SATURDAY, March 12 (HealthDay News) -- Japanese officials said
Saturday that the risk of a radiation leak was declining at a
nuclear power plant severely damaged by the powerful earthquake and
tsunami that rocked the country Friday.
An explosion destroyed the exterior walls of the building that
enveloped the reactor, but not the actual metal housing encasing
the reactor, said a government spokesman, the
Associated Press reported.
The nuclear plant was damaged by Friday's devastating double
blow that pounded Japan's northeastern coast, leaving at least 686
people dead, according to an official count. But local media
reports said at least 1,300 people may have been killed, the
The government spokesman, Yukio Edano, said radiation around the
Fukushima Dai-ichi plant, 170 miles northeast of Tokyo, had not
risen since the blast and had actually decreased, but he did not
say why. But the situation was worrisome enough that officials
pumped seawater into the reactor to avoid potentially catastrophic
overheating and moved 170,000 people from the area, the news
Almost any increase in released radiation can raise long-term
cancer rates, and authorities were planning to distribute iodine to
residents in the area, according to the International Atomic Energy
Agency. Iodine counteracts the effects of radiation, the
Although the government spokesman downplayed the risk of
radiation leakage, a Japanese nuclear agency spokesman, Shinji
Kinjo, acknowledged there were still fears of a meltdown. A
"meltdown" isn't a technical term, but instead a layman's way of
describing a serious collapse of a power plant's systems and
ability to control temperatures, the
Yaroslov Shtrombakh, a Russian nuclear expert, said a
Chernobyl-style meltdown was unlikely. "It's not a fast reaction
like at Chernobyl," he said. "I think that everything will be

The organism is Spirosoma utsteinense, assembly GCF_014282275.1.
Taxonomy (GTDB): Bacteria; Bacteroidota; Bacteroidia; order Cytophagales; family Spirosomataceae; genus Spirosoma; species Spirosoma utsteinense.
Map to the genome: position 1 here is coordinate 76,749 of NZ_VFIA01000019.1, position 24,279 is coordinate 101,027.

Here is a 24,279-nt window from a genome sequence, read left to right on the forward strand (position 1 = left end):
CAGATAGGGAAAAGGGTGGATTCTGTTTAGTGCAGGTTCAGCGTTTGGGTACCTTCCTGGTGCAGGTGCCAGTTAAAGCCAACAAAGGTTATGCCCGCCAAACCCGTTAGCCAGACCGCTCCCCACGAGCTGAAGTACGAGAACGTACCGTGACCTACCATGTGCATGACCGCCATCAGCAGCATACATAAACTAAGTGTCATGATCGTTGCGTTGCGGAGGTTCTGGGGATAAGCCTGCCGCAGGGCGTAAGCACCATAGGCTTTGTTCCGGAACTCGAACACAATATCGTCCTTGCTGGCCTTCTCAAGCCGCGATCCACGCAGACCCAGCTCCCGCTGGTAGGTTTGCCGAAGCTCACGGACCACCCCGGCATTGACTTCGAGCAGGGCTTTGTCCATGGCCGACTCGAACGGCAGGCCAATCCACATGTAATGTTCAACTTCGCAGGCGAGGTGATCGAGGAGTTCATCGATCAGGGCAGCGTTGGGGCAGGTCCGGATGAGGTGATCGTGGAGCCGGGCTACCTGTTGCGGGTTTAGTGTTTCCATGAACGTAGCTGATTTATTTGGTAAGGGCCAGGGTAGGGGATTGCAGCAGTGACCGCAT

contained within the grounds, and there will be no big
catastrophe," the news service reported.
Radiation expert Jacqueline Williams, a research professor in
the department of radiation oncology at the University of Rochester
in New York, said depending on the type of explosion, there could
be a radiation risk to those at the plant.
"Anybody who is going in will be exposed to radiation -- and it will be whole-body," she said. "That's where you can get a lot of injuries to emergency personnel and maintenance personnel, depending on the degree of protection they go in with," she added.
High levels of radiation can be lethal because "radiation
disrupts your cells and you die," she said.
The danger to people outside the immediate area could come from
inhaling radioactive particles, Williams said. The type of
radiation released into the air depends on the type of fuel used at
a plant, she added.
Often the big components of released radiation are radioactive
iodine and radioactive cesium, Williams said.
Breathing in or eating food contaminated with radioactive iodine
can cause thyroid cancer. Food can become contaminated as the
radioactive dust settles on crops and even grass that cows or other
animals eat, she explained.
Radioactive cesium can cause more damage long-term, including
cancer, lung and other health problems, Williams said.
How far the radioactivity might spread would depend on weather
conditions such as wind and rain, Williams said. These factors also
need to be taken into account when deciding how far to move people
from potential danger.
"The best protection from radiation is to get inside," she said. "Get something between you and the radiation."
In addition, all food should be washed and people should avoid
any contaminated milk and meat. Radiation can also affect the water
supply, Williams said.
"If it affects the water supply, then you are in more serious trouble," she said.
In Tokyo late Saturday afternoon, word of the explosion prompted
people to hoard supplies of bottled water, the
Washington Post reported.
"I saw a chain letter e-mail from my friend telling about the explosion in Fukushima," said one shopper who, as is the custom, wanted only to give his first name, Masahito. "Right now they're saying it's a nuclear accident. I have been trying to buy enough water for one week, just in case, but I can't find it anywhere. I've already been to four places, including a supermarket."
Williams noted that Japan relies on nuclear power for much of
its energy needs, since it has no natural power resources. "But
they are in an earthquake-prone area, and they have nuclear power
stations where they shouldn't be," she said.
For more on the health risks of nuclear radiation, visit the
University of Pittsburgh.
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